If you are a religious or spiritual person, it’s frequently helpful to pray to God for assistance and patience during this difficult time. Another approach is to focus on what you are thankful for when you pray. Rather than ask God for more courage, more patience, more of anything, come at the issue as if you already have enough of what you need. For instance, ‘Dear Lord, thank you for giving me the patience and calm necessary to deal with these tough times. Thank you for the ability which you have given me to learn and even thrive in these tough economic times.’
10. Change perspective.
Put yourself in the shoes of the person with whom you are angry. See the world from their vantage point. Sometimes we don’t know enough about the person to judge them as good or bad. Sometimes the situation is complicated and a correct decision or action is difficult, if not impossible. This is the strength of empathy. Look at what happened from their viewpoint. The more you practice empathy, the less intense your anger will become. With practice you will come to understand that it is nearly impossible to know enough about another person to judge them, as you haven’t walked every step of their life in their shoes. So we rarely are in a position to judge. Think about how you come across to other people? How would you like to come across? Make a conscious decision today in terms of who you want to be and how you want to behave. Then act as if you are that individual now.
While self-esteem has to do with how you feel about yourself generally, self-compassion involves how you treats yourself when things go badly. The goal is to treat yourself with the same type of kindness and compassion that most people extend to loved ones when they fail. When someone else makes a mistake, most people will react with some degree of kindness and understanding. Self-compassion seems to turn down the volume on anger typically associated with huge mistakes while still maintaining your sense of personal responsibility. A 2007 study at Duke University found that ‘inducing self-compassion may decouple the relationship between taking responsibility and experiencing negative affect.’ The way in which you do this is to speak to yourself as if you were a three-year-old child. This allows for mistakes (which is a major path for learning), screw ups, and errors. Self-compassion seems to be related to greater resiliency (the ability to bounce back from difficulty) and reduced anger.
12. Act boldly!
Make a conscious decision right now that you are going to muster the courage to face and conquer your anger. Check out my free award-winning eBook at http://www.GuidetoSelf.com. Sign up for the online anger management skills training course at http://www.GuideToSelf.com. Learn all the essential skills to turn down the volume on anger AND to turn up the volume on a happier, more fulfilling life.
It’s amazing what some simple anger management skills training can do for everyone to:
– turn down the volume on your anger and annoyance
– turn up the volume on happiness
– increase your chances of success
– improve your relationships
The most effective anger management courses include the following powerful core concepts:
– Education around the big three negative emotions (anger, sadness and fear)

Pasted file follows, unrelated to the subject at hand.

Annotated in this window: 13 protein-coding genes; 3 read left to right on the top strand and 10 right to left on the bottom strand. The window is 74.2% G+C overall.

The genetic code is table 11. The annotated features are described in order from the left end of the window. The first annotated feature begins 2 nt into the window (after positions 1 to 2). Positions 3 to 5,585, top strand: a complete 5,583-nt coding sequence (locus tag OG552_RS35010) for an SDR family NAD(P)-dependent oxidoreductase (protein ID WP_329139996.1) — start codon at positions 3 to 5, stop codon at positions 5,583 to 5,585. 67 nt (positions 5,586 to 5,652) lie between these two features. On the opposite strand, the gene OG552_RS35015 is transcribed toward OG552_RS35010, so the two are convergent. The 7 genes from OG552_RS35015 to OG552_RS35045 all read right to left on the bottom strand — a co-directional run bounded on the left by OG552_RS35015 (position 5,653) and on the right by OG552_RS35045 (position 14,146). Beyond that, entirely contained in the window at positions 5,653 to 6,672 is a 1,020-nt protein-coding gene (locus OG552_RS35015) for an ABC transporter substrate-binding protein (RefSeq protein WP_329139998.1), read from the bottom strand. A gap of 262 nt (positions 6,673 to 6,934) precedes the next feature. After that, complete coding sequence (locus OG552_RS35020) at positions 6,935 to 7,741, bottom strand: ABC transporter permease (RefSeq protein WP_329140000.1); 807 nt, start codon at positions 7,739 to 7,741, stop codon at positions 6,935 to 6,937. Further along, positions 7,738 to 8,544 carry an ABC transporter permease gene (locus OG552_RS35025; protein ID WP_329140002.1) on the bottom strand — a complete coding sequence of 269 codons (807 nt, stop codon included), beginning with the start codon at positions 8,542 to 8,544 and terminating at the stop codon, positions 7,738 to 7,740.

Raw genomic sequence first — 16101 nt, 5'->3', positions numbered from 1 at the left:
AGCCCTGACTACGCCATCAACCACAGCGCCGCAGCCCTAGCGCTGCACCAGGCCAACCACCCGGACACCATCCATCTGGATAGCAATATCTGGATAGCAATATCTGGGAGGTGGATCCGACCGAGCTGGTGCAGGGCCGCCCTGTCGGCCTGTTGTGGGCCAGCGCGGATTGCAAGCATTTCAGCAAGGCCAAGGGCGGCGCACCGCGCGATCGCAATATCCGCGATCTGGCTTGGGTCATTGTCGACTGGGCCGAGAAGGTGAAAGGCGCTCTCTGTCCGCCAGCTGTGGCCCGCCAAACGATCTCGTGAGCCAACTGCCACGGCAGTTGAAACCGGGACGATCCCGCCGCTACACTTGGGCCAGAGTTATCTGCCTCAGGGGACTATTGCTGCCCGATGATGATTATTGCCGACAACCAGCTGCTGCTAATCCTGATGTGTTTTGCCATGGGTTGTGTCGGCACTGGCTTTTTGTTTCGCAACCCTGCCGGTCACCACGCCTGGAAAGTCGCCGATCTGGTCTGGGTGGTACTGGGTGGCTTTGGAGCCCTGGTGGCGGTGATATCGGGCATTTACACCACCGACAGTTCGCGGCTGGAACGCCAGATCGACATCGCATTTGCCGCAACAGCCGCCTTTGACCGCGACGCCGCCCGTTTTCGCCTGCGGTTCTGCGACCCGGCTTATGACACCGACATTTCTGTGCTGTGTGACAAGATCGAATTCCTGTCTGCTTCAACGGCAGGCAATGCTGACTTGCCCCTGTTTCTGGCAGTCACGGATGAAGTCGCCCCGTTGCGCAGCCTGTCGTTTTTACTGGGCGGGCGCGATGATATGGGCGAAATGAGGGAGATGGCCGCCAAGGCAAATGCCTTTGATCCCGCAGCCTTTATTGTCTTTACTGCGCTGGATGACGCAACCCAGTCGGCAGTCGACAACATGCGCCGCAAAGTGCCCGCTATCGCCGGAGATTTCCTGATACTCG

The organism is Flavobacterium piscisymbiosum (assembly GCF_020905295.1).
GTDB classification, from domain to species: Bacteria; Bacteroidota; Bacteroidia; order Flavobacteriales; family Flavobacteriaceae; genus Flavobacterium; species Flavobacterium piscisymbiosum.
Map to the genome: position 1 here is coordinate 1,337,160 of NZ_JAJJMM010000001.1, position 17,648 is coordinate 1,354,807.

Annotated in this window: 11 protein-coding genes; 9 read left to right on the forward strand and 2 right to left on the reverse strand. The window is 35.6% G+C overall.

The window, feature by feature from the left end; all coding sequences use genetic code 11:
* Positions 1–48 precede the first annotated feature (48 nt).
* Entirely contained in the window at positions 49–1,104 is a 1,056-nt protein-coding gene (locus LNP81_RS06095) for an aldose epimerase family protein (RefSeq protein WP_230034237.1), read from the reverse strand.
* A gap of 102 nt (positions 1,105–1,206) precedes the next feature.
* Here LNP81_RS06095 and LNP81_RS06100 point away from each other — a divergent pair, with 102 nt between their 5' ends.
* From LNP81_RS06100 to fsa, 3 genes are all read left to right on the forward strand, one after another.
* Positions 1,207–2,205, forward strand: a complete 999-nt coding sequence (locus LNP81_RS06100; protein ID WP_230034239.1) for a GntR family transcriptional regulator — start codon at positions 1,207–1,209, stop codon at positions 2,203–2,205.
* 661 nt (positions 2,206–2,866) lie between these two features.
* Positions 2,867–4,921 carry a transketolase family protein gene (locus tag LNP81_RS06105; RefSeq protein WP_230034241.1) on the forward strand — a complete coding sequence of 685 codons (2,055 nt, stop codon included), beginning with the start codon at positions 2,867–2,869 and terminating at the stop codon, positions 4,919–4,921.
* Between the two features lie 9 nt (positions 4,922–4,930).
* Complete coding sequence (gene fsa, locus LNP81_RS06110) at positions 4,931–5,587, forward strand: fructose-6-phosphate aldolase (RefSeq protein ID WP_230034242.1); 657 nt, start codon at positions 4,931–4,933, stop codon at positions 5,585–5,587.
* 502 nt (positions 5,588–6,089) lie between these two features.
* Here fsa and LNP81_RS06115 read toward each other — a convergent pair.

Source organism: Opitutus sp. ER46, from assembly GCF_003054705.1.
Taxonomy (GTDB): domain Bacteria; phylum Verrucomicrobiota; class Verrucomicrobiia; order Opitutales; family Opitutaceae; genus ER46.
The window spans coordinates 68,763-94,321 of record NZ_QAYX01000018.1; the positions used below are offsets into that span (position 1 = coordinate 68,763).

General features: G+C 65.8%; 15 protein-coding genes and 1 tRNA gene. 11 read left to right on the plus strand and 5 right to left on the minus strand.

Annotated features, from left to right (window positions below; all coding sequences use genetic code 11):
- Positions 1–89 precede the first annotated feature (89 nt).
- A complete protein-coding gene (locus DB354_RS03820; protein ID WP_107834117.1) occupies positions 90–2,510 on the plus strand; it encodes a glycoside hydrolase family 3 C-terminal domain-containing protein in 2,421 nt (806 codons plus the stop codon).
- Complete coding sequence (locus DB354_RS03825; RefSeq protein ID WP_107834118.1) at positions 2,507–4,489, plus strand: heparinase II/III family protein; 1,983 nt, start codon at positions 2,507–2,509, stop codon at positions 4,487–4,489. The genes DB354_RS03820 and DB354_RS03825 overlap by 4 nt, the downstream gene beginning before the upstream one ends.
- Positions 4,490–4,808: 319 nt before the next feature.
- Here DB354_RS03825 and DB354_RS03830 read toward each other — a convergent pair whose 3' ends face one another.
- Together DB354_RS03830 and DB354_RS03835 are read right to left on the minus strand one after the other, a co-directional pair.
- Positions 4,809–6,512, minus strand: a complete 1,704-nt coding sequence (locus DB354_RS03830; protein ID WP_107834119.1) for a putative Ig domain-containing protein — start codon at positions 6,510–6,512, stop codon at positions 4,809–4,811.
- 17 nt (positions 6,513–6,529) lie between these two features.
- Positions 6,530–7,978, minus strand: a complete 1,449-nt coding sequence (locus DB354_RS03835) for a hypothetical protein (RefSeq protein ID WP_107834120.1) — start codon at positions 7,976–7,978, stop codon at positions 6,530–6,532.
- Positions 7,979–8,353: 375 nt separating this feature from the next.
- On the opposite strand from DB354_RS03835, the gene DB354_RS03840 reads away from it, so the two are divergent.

– Stress management
– Assertiveness training
– The infusion of positive emotion, meaning and purpose in your life
Check out the myriad of ways in which John Schinnerer, Ph.D., the anger management expert, can help you. Feel free to sign up for some free online anger management classes. You can learn from them in the comfort of your own home (http://www.GuideToSelf.com). All we need is your name and email address for access to tons of free anger management tools. By the way, sign up now and receive John’s award-winning 216 page eBook on anger management for FREE.
About the Author
John Schinnerer, Ph.D. is in private practice teaching clients the latest tools for anger management, stress management & ways to turn down the volume on other negative emotions such as sadness. He also helps clients discover happier, character-driven, more meaningful lives. His offices are in Danville, California 94526. He graduated from U.C. Berkeley with a Ph.D. in educational psychology. He has been an executive, speaker and coach for over 14 years. John is Founder of Guide To Self, a company that coaches clients to happiness and success using the latest in positive psychology. He hosted over 200 episodes of Guide To Self Radio, a daily prime time radio show, in the SF Bay Area. His areas of expertise range from positive psychology, to emotional awareness, to anger management. He wrote the award-winning, “Guide To Self: The Beginner’s Guide To Managing Emotion and Thought,” which is available for FREE right now at http://www.GuideToSelf.com. John Schinnerer’s award-winning blog, Shrunken Mind, was recently recognized as one of the top 3 in positive psychology on the web (http://drjohnblog.guidetoself.com). His new video blog teaches individuals concrete steps for anger management (https://drjohnsblog.wordpress.com)
Click HERE to download the article above in PDF format.
Top Tools For Anger Management and to Decrease Irritability, Anger, Anxiety and Depression with John Schinnerer, Ph.D. anger management expert.
If you know someone who might benefit from this series, please feel free to email them the link https://drjohnsblog.wordpress.com.